Despite the lack of information on tourist attractions in Bengkulu, the province is undeniably brimming with natural landscapes, cultural destinations and historical spots. Among the various tourist attractions in Bengkulu, a visit to one of the most popular ones, the historical site of Fort Marlborough, is not to be missed.
Fort Marlborough, or locally known as Benteng Marlborough, is located in Bengkulu and was built in 1713-1719 by the East India Company. It became the seat of British power in Bengkulu after its construction was finished, replacing the nearby Fort York, of which nothing but the foundations remain. During the period of construction, the civil officers and the military garrison were divided between the old and the new fort. The latter then served not only as a bastion of the British territory on the west coast of Sumatra, but also a place from which the British controlled their monopoly of pepper trade.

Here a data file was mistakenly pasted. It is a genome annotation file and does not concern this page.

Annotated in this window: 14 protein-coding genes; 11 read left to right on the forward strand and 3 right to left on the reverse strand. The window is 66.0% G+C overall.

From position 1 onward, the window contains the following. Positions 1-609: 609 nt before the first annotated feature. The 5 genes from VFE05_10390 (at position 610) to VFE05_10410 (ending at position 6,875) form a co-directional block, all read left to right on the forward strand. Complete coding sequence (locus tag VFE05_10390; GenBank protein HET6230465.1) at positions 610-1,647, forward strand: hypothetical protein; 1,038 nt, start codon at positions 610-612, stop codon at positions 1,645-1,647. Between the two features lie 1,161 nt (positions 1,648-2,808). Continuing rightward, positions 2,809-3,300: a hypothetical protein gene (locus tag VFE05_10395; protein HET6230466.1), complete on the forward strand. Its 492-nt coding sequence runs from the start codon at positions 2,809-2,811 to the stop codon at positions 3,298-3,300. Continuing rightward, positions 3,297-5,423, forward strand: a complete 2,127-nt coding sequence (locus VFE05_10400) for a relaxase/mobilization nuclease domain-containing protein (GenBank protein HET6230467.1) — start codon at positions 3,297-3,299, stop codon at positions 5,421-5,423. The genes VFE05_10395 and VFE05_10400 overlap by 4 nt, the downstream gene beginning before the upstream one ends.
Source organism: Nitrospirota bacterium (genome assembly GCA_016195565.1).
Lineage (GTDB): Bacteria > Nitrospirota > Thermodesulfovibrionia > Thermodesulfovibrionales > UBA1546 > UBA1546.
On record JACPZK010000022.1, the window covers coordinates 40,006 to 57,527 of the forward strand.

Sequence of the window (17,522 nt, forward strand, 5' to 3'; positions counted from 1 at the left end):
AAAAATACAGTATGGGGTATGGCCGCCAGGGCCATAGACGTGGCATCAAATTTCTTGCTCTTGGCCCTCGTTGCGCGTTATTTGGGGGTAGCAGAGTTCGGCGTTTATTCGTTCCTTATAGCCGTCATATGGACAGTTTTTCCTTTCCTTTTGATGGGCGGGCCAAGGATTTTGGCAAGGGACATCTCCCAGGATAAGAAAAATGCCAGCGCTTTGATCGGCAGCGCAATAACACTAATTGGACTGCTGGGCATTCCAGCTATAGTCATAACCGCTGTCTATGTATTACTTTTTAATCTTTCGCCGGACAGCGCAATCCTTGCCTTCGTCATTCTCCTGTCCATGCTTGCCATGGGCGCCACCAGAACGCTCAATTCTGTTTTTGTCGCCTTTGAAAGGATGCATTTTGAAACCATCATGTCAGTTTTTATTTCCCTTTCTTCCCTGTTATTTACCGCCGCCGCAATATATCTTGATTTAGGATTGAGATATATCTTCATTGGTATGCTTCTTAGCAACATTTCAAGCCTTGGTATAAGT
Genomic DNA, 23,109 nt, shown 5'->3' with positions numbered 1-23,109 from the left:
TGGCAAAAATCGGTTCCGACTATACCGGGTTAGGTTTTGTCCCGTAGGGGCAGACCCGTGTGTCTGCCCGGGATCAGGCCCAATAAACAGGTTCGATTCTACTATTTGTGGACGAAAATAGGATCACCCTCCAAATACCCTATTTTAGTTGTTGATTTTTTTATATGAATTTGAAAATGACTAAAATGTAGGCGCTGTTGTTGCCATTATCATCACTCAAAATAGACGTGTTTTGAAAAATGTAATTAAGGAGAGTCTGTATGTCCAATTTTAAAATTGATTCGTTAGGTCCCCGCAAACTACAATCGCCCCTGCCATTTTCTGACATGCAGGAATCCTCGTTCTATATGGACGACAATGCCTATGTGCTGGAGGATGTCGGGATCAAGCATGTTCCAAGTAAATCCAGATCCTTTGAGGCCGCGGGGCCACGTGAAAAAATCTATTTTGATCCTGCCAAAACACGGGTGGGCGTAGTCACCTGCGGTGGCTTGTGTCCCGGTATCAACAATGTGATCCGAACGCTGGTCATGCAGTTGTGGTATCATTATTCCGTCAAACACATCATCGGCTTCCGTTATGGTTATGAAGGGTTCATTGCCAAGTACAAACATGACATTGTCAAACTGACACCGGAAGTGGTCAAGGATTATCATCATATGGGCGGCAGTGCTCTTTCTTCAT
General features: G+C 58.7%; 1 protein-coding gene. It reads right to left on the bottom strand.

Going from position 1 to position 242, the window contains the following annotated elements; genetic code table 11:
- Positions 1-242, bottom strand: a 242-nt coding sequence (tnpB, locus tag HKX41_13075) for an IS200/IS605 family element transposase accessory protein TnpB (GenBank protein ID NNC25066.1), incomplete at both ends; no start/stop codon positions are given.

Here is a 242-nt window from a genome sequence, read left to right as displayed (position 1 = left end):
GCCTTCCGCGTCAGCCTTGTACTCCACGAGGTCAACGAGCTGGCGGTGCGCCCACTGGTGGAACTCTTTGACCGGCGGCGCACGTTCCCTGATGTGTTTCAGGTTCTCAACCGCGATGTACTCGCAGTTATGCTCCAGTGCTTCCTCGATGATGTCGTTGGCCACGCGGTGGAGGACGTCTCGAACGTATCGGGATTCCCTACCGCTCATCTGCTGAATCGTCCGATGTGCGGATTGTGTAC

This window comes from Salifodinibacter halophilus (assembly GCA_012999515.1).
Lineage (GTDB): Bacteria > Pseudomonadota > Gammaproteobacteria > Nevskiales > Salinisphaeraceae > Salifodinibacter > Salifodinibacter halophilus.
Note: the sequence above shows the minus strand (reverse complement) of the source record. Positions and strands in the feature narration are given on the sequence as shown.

The fort was built on an artificial hill and constructed using both convict and local labor. The architecture of Fort Marlborough is similar to a turtle. A bridge connects the head and body, another bridge over the moat that forms the tail, and the bridge that connects the entrance to the outside. Despite its sturdy defenses, the fort was attacked and overrun twice, once by a local rebellion just after its completion in 1719, and then by the French in 1760.
The attacks, however, never quite brought the fort down. Fort Marlborough still stands firmly covering 44,100 m² of land until today, facing to the south and back to the Indian Ocean. It will stand until an unforeseen time in the future, serving as a grand reminder of Indonesia’s colonial past.
Ministry of Tourism